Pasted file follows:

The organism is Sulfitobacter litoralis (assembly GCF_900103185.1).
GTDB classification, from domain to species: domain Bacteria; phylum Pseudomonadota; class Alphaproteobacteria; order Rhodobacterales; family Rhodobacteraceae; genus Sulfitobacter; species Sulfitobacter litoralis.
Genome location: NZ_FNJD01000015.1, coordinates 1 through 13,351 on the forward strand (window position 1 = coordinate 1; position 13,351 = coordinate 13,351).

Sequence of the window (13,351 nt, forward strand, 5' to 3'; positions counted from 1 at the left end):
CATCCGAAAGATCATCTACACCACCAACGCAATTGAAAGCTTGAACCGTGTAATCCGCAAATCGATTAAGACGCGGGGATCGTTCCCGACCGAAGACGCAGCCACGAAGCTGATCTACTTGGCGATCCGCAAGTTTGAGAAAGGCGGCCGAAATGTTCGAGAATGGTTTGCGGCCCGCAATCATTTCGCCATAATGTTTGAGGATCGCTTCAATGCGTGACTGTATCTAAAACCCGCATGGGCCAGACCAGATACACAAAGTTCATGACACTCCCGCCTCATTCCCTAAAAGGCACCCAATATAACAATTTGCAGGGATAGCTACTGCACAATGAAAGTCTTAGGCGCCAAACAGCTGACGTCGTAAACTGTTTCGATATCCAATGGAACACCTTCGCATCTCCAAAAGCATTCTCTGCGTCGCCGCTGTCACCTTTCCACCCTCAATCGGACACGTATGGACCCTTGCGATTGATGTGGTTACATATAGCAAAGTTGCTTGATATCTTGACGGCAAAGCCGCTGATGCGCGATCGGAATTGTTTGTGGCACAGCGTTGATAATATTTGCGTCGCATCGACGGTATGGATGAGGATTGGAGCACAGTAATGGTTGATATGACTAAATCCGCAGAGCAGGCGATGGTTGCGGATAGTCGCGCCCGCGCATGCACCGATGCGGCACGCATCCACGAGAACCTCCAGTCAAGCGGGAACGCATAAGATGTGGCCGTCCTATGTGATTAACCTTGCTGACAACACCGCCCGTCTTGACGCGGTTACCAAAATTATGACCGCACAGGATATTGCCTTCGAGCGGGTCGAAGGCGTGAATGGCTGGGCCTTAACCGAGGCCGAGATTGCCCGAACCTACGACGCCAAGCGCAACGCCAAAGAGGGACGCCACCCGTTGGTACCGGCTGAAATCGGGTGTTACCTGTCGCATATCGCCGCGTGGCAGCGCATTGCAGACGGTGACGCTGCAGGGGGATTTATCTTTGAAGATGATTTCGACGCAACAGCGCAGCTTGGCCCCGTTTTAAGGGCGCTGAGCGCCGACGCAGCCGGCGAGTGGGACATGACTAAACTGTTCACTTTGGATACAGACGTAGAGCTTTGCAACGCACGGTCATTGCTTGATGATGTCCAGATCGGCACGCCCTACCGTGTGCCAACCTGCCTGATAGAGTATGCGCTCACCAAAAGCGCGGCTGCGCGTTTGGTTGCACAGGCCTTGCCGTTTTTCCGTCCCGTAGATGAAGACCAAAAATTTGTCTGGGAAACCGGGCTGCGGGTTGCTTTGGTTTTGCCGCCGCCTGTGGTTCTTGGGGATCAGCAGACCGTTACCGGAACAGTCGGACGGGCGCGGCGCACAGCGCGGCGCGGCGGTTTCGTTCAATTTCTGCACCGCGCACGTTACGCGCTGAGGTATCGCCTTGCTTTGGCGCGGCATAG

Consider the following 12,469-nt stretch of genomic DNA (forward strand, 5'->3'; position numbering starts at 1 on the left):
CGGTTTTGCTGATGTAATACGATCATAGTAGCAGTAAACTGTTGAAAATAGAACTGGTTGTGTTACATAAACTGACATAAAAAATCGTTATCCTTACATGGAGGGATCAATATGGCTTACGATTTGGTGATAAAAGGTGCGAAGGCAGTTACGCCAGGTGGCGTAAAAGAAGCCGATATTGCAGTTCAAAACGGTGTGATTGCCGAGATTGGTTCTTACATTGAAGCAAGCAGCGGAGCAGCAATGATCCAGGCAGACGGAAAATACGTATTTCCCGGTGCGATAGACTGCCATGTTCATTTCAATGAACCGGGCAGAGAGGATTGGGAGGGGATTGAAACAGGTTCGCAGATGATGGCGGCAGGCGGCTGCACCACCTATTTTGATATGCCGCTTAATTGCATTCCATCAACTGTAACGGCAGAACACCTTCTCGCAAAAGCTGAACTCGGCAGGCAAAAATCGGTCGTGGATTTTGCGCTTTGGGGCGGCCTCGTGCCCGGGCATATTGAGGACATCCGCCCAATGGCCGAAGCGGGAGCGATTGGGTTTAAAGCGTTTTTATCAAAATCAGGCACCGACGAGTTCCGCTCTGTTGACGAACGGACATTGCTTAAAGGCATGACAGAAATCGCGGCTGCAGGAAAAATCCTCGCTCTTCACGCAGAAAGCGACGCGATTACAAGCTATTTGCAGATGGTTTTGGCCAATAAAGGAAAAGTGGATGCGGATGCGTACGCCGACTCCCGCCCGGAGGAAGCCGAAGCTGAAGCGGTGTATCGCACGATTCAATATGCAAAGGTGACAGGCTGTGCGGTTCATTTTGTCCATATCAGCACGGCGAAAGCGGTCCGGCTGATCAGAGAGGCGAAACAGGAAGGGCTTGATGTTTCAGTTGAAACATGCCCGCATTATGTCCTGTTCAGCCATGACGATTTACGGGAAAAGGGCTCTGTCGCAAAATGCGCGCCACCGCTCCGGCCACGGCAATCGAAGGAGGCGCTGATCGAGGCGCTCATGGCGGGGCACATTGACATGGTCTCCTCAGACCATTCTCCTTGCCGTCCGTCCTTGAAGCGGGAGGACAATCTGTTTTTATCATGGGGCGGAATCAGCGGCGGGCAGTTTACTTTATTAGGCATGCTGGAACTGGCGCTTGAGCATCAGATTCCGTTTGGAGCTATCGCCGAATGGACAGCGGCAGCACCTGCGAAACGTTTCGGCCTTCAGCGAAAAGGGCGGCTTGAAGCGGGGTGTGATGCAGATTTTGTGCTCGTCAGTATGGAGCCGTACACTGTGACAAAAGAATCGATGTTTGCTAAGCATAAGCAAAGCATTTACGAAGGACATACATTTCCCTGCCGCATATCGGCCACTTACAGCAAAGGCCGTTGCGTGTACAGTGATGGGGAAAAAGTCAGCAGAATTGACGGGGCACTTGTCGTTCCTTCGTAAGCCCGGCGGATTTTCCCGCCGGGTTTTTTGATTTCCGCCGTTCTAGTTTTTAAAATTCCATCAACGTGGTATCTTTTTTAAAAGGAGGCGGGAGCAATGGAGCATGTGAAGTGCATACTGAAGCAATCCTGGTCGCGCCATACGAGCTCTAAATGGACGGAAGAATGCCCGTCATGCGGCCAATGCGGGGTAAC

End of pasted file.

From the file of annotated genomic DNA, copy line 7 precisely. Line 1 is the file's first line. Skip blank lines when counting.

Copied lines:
CGGTTTTGCTGATGTAATACGATCATAGTAGCAGTAAACTGTTGAAAATAGAACTGGTTGTGTTACATAAACTGACATAAAAAATCGTTATCCTTACATGGAGGGATCAATATGGCTTACGATTTGGTGATAAAAGGTGCGAAGGCAGTTACGCCAGGTGGCGTAAAAGAAGCCGATATTGCAGTTCAAAACGGTGTGATTGCCGAGATTGGTTCTTACATTGAAGCAAGCAGCGGAGCAGCAATGATCCAGGCAGACGGAAAATACGTATTTCCCGGTGCGATAGACTGCCATGTTCATTTCAATGAACCGGGCAGAGAGGATTGGGAGGGGATTGAAACAGGTTCGCAGATGATGGCGGCAGGCGGCTGCACCACCTATTTTGATATGCCGCTTAATTGCATTCCATCAACTGTAACGGCAGAACACCTTCTCGCAAAAGCTGAACTCGGCAGGCAAAAATCGGTCGTGGATTTTGCGCTTTGGGGCGGCCTCGTGCCCGGGCATATTGAGGACATCCGCCCAATGGCCGAAGCGGGAGCGATTGGGTTTAAAGCGTTTTTATCAAAATCAGGCACCGACGAGTTCCGCTCTGTTGACGAACGGACATTGCTTAAAGGCATGACAGAAATCGCGGCTGCAGGAAAAATCCTCGCTCTTCACGCAGAAAGCGACGCGATTACAAGCTATTTGCAGATGGTTTTGGCCAATAAAGGAAAAGTGGATGCGGATGCGTACGCCGACTCCCGCCCGGAGGAAGCCGAAGCTGAAGCGGTGTATCGCACGATTCAATATGCAAAGGTGACAGGCTGTGCGGTTCATTTTGTCCATATCAGCACGGCGAAAGCGGTCCGGCTGATCAGAGAGGCGAAACAGGAAGGGCTTGATGTTTCAGTTGAAACATGCCCGCATTATGTCCTGTTCAGCCATGACGATTTACGGGAAAAGGGCTCTGTCGCAAAATGCGCGCCACCGCTCCGGCCACGGCAATCGAAGGAGGCGCTGATCGAGGCGCTCATGGCGGGGCACATTGACATGGTCTCCTCAGACCATTCTCCTTGCCGTCCGTCCTTGAAGCGGGAGGACAATCTGTTTTTATCATGGGGCGGAATCAGCGGCGGGCAGTTTACTTTATTAGGCATGCTGGAACTGGCGCTTGAGCATCAGATTCCGTTTGGAGCTATCGCCGAATGGACAGCGGCAGCACCTGCGAAACGTTTCGGCCTTCAGCGAAAAGGGCGGCTTGAAGCGGGGTGTGATGCAGATTTTGTGCTCGTCAGTATGGAGCCGTACACTGTGACAAAAGAATCGATGTTTGCTAAGCATAAGCAAAGCATTTACGAAGGACATACATTTCCCTGCCGCATATCGGCCACTTACAGCAAAGGCCGTTGCGTGTACAGTGATGGGGAAAAAGTCAGCAGAATTGACGGGGCACTTGTCGTTCCTTCGTAAGCCCGGCGGATTTTCCCGCCGGGTTTTTTGATTTCCGCCGTTCTAGTTTTTAAAATTCCATCAACGTGGTATCTTTTTTAAAAGGAGGCGGGAGCAATGGAGCATGTGAAGTGCATACTGAAGCAATCCTGGTCGCGCCATACGAGCTCTAAATGGACGGAAGAATGCCCGTCATGCGGCCAATGCGGGGTAAC